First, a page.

Brutalism in Fashion: Not A History Lesson

Brutality excites me. Hold up. Pause. What?

 

Re-read the title. Brutality in fashion excites me. But just wait a second; this isn’t an article based on the controversial debates about whether fur and leather are ethical or not – I couldn’t possibly go into that. Rather, a correlation between two of my favourite creative subjects that has existed for a lot longer than me, has recently got me thinking. My two loves, architecture and fashion form a very close bond with each other. Now, I’m not one to rave on about history, mainly because well, I embarrassingly enough, just don’t know enough about it. But, I can kind of rave on about a few of the architectural movements throughout history and how these movements influenced popular trends and how one movement in particular, influences my personal style.

THIS IS NOT A HISTORY LESSON

THE ART DECO MOVEMENT

1920

 When I say Art Deco, you say Gatsby.

ART DECO

GATSBY

ART DECO

GATSBY

Just after WWI, technology started to rapidly expand and modernity had struck: Urban society was born, advertisers, big business and the middle class boomed. Many cities developed buildings that embodied art deco design plans. Fast forward – There is a time of day, just as the sun begins to set that I can look out my window, across the road at the reflection in the wide spanning opposing windows and can faintly comprehend the Manhattan skyline, where the famous Chrysler building steals the show. With it’s world renowned terraced crown, composed of seven terraced arches that radiate in a sunburst pattern, it’s hard to miss.

The fashion clique knew exactly what was to come at the end of WWI – It was in the 1920s where the bobbed haircut, long waisted dresses, V-necklines and ostrich features gained social acceptance. The fashion in the 1930’s was considered even more ‘modernist’ than what we call modern now. It remained similar to that of the Gatsby period, though remove the big bird features and replace it with geometric lines and shapes. The use of bright colours masked the economy’s misery! Think of Sass & Bide – Extremely Art Deco and extremely expensive.

Okay… That’s enough history for now. I always considered myself someone who doesn’t have an art deco influenced style, however, researching got me thinking… There are definitely times that I will walk out of the door having no idea that the architectural movement has inspired my choice of clothing – I wouldn’t walk out of the house dressed as Daisy in The Great Gatsby, but I would most definitely walk out of the house with a black midi skirt and a tucked in V-neck top, coupled with a bold coloured clutch and solid metal pieces of jewelry… I’m just maybe not as colourful as the art deco movement intended me to be. This brings me to my next point. What movement is my style greatly influenced by?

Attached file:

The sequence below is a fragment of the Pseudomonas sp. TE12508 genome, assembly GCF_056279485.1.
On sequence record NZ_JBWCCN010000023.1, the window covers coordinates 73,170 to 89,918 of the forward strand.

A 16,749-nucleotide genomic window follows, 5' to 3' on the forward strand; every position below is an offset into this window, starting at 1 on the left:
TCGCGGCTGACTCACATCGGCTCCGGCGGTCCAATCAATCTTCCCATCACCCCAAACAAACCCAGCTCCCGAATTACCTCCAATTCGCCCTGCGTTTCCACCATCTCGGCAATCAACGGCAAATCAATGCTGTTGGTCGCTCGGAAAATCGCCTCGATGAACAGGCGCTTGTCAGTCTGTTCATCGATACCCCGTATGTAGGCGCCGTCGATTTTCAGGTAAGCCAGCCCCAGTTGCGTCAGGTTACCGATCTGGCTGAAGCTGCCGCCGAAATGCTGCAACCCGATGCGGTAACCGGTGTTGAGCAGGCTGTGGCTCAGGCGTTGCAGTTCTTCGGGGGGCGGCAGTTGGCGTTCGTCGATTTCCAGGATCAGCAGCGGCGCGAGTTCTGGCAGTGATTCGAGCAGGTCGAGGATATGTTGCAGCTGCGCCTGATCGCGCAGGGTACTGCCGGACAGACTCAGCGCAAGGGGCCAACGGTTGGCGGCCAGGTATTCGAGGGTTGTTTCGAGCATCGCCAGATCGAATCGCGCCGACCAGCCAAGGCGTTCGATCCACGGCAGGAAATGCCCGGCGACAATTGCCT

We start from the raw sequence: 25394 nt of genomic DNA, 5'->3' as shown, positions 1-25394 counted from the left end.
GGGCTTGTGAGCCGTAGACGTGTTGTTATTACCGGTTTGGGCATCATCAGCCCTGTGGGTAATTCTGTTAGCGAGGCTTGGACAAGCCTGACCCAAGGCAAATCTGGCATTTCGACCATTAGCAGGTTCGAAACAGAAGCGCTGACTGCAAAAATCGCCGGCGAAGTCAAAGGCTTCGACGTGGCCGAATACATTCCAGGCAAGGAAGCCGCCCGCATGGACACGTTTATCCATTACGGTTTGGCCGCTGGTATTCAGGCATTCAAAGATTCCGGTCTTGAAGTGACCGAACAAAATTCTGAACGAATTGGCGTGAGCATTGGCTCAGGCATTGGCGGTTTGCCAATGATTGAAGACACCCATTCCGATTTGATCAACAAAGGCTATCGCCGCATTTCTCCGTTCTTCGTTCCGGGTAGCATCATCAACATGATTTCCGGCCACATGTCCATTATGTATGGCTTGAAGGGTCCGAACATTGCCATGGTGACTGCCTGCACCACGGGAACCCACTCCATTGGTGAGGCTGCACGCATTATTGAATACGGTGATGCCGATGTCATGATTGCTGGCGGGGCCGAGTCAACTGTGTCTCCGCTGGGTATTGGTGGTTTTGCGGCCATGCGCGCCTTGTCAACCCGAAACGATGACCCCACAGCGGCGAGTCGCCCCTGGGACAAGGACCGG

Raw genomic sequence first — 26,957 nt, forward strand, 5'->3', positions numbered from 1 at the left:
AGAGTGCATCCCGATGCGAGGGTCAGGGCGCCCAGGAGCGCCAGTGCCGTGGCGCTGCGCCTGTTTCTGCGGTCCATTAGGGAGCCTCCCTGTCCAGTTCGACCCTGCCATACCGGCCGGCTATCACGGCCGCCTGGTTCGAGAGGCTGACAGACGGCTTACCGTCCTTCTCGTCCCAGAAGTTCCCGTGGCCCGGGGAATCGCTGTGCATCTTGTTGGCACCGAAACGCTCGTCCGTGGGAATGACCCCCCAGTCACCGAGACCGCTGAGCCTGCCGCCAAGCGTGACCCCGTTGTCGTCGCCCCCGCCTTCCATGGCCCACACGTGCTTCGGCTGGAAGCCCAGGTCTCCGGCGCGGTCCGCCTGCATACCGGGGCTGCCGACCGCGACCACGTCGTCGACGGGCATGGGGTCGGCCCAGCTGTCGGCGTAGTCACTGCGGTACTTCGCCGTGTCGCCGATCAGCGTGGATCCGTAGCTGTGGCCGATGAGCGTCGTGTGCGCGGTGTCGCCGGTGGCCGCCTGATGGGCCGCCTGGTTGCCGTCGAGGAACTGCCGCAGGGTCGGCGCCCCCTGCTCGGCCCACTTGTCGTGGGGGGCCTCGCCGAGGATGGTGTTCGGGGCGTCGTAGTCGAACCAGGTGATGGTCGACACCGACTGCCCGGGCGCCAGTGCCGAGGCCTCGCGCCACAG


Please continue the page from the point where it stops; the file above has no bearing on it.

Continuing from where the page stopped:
BRUTALISM

1950-60

 In a tiny nutshell, brutalism is the French term used by Le Corbusier to describe the raw architecture often made with concrete but can also include brick, glass, steel, rouch-hewn stone, and gabions. Simplicity in architecture is rare so stripping back the prettifications and leave a building bare is to me, somehow… sexual. Lines and repetitive patterns appeal to me (but don’t get me wrong, blobitecture or organic architecture will always be my favourite). However, this is not about architecture so to speak, it’s about how these architectural movements are continuing to inspire fashion.

I am the type of person who always goes for the safe option of plain Jane black... Even with nail polish. I can’t deal with the tossing and turning all night when I decide to be adventurous and choose the blue top. I keep the tag on for a few days while I wear my new colourful item, knowing that I will be exchanging it for the black. Yep… I am that person. I love black things. When I have black on, my buoyancy increases and I feel more powerful like I can push my way onto the subway with assertion. Brutalism doesn’t have any of that art deco stuff – it’s simple in a sensual way. It’s monochromatic and hard. A lot of the black I wear is very much influenced by brutalism trends and a lot of the things I wish I could wear but are too expensive, 85% of the time express such qualities. Although some of my other black clothes are very grunge inspired, I can certainly see brutal aspects intertwined. I just love brutalism to the point where I want to dress like that concrete motherfucker of a building.

Because many shopping centres and universities have adopted a brutalism inspired piece of architecture that basically looks really ugly, people tend to believe that brutalism is well… ugly. However, I urge you to Google: “brutalism architecture house” because you will see just how beautiful this movement can be seen as. Canadian architect, Arthur Erickson’s Museum of Anthropology at the University of British Columbia in Vancouver is a brilliant example of a brutalist experiment with natural light that reflects a pool creating a challenging correlation with nature. A piece of incredible architecture by Apollo Architects & Associates in Chiba, Japan can be seen here, where a perfect relationship is established between the linear nature of the house and materials used and the environment, including tall symbolic trees surrounding the house.

At the end of the day, I like concrete and the colour black...

PS: The weather has not permitted me to take cool photos of things I want to so new photos to come in the next week.

 

 

OUTFITSophie HurComment